Bring on the beans for better health

By Shayna Brouker • Published: January 1st, 2013
Category: Health in a Heartbeat

A popular New Year’s dish in the South is a mashup of beans, peppers and onions called “hoppin’ John,” believed to bring good luck for those who eat it. Southerners have the right idea — it’s smart to start off the New Year and every day after with beans, legumes and greens. New research published in the Archives of Internal Medicine found that beans and other legumes like chickpeas and lentils do a stellar job of keeping blood sugar levels steady to improve heart health and reduce your risk for heart disease.

The study followed two groups of people with Type 2 diabetes, both on very healthy diets for three months. One group of participants went heavy on the beans — and had much better control over their blood sugar. What’s more, they enjoyed a lower risk of heart disease, too, because of the beans’ effect on blood pressure — which surprised researchers. Beans are known as a low-glycemic food, which means they keep blood sugar levels steady after ingestion. High-glycemic foods, on the other hand, cause blood sugar to spike, spelling trouble for those with diabetes.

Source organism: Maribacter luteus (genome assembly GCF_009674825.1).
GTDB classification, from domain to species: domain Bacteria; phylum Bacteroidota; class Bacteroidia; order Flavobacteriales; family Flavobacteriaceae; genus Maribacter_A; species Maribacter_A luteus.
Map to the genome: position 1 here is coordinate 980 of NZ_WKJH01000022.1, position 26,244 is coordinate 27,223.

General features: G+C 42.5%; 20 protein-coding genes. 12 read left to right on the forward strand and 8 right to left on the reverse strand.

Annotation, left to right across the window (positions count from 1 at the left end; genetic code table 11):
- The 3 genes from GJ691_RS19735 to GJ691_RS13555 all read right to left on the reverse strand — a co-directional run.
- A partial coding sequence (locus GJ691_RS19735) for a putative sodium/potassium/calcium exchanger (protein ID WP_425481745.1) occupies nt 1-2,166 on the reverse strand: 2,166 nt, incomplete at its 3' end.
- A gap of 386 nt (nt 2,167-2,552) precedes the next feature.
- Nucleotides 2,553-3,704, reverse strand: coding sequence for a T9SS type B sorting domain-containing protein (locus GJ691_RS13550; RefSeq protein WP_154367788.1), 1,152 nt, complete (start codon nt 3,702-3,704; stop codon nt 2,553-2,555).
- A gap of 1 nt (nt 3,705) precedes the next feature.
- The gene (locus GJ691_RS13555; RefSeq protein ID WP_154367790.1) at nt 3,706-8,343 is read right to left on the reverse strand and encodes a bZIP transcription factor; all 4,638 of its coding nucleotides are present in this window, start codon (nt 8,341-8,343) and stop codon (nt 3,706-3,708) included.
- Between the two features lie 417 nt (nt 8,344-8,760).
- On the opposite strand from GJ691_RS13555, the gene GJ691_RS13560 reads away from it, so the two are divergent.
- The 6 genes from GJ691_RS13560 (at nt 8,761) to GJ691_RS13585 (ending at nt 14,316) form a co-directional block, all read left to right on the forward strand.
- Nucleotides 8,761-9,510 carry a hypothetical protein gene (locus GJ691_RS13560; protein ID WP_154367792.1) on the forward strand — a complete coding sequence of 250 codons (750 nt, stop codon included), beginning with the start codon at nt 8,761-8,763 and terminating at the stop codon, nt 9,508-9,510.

But the real hero of the diet, say scientists, is not just the beans, but the high fiber. For example, a cup of navy beans boasts about 19 grams of fiber. To help lower heart disease risk, people with diabetes should get about 25 to 30 grams of fiber a day to improve total cholesterol and L-D-L or “bad” cholesterol.

Need some more ways to fit fiber in to your diet? Start your day with whole-grain cereal and top it off with fresh fruit. Apples, pears, bananas and berries are all top picks. And of course, all veggies have some fiber. Artichoke hearts, green peas, spinach, corn and broccoli boast the most.

So if you’re looking to lower cholesterol, control blood sugar or just stay regular, beef up on fiber.